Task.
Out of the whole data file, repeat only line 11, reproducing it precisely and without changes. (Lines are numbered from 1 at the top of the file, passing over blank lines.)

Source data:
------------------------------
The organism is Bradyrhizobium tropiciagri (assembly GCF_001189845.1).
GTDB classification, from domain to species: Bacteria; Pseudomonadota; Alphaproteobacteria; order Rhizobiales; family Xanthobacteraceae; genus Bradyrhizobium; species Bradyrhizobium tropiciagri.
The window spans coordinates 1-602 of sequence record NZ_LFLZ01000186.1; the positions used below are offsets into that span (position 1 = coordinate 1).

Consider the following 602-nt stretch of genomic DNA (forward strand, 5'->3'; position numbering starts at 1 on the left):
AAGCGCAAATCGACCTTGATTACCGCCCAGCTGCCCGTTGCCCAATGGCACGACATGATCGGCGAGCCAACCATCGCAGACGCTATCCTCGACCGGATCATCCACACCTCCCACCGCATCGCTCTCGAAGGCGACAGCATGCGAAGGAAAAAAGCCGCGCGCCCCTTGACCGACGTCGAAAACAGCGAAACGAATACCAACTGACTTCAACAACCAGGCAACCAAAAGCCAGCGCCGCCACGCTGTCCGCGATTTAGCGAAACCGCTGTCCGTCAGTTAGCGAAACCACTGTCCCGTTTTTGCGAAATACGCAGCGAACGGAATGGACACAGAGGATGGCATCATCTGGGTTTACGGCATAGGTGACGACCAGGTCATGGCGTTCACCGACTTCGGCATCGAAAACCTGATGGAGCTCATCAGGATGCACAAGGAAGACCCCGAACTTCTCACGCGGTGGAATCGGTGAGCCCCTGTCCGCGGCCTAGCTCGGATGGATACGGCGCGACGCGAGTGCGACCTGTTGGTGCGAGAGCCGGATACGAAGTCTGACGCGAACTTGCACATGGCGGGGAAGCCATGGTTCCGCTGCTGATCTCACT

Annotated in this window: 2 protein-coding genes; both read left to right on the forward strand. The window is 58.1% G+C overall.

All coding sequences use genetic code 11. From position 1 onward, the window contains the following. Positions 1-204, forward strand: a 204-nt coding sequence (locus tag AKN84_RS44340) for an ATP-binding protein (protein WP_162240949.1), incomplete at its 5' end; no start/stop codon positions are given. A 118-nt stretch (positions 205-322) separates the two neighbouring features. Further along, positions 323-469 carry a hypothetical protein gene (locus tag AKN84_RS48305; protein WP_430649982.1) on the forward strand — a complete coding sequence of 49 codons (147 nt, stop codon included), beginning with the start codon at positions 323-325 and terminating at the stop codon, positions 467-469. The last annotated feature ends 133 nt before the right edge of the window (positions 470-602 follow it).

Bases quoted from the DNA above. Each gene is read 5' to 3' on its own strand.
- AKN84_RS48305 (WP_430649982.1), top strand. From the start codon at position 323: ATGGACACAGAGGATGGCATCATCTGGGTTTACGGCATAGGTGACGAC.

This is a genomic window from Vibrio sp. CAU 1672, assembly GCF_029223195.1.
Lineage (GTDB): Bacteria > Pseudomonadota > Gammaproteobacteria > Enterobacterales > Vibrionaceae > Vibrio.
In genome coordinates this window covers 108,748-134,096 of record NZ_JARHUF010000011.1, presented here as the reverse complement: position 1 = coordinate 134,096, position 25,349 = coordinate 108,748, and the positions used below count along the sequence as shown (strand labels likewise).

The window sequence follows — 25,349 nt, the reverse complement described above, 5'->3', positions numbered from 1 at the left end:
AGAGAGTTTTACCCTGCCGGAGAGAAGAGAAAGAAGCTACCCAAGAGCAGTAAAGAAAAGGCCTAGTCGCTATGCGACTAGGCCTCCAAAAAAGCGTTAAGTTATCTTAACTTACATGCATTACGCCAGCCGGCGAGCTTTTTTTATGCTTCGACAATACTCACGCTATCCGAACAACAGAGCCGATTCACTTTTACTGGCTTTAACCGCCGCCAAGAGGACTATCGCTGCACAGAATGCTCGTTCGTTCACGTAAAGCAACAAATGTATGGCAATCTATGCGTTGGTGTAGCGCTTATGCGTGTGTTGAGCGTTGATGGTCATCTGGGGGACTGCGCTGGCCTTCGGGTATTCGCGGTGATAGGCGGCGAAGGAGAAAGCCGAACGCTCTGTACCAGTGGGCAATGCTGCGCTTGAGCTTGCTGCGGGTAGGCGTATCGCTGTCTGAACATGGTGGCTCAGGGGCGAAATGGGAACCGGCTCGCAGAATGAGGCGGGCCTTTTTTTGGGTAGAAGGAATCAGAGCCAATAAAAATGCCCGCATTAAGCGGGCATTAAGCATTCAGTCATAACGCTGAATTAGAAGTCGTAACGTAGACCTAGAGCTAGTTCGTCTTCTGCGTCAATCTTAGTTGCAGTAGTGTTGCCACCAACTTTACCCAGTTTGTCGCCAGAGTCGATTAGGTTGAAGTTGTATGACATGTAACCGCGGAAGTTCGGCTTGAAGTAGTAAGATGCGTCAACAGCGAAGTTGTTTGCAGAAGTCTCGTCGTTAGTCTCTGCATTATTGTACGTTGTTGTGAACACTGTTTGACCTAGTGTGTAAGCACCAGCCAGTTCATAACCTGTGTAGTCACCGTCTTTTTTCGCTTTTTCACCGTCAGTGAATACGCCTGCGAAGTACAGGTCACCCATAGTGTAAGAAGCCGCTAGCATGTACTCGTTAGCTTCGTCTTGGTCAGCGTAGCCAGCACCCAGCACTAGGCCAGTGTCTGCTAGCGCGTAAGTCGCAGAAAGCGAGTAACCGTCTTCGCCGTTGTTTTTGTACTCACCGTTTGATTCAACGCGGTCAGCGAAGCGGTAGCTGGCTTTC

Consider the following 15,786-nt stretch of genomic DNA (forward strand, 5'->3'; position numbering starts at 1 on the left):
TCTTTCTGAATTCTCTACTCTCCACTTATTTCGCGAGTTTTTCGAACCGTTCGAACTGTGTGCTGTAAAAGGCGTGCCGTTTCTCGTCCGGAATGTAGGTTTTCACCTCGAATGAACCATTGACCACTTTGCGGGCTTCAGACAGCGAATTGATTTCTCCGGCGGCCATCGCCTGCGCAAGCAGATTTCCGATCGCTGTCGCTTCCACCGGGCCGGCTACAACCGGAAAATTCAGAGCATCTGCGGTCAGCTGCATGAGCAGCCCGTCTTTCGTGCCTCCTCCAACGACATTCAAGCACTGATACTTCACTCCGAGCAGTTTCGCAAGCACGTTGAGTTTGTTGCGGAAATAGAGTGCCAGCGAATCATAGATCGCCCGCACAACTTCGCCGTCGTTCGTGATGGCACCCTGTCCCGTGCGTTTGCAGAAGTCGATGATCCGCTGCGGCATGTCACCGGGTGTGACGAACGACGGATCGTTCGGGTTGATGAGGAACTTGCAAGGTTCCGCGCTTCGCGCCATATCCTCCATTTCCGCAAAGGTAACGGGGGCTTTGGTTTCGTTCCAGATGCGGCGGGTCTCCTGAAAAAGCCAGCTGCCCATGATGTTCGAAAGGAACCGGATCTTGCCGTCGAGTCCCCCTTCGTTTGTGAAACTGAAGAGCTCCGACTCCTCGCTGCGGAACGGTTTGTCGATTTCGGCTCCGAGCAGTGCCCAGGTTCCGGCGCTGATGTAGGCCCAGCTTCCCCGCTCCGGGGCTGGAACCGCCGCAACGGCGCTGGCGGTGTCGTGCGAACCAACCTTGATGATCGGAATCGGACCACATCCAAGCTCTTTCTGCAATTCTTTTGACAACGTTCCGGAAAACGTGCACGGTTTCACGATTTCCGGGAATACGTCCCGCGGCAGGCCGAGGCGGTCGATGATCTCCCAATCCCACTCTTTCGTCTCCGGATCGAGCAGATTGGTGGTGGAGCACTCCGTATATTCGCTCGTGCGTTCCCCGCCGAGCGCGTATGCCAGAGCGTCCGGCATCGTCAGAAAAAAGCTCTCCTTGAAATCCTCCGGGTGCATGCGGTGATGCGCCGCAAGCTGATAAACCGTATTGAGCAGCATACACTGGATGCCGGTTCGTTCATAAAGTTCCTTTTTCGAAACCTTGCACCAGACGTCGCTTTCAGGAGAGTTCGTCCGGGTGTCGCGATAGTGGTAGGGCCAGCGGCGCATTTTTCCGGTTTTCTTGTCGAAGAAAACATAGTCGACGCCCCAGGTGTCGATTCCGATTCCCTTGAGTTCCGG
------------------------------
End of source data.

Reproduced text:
Lineage (GTDB): Bacteria > Pseudomonadota > Gammaproteobacteria > Enterobacterales > Vibrionaceae > Vibrio.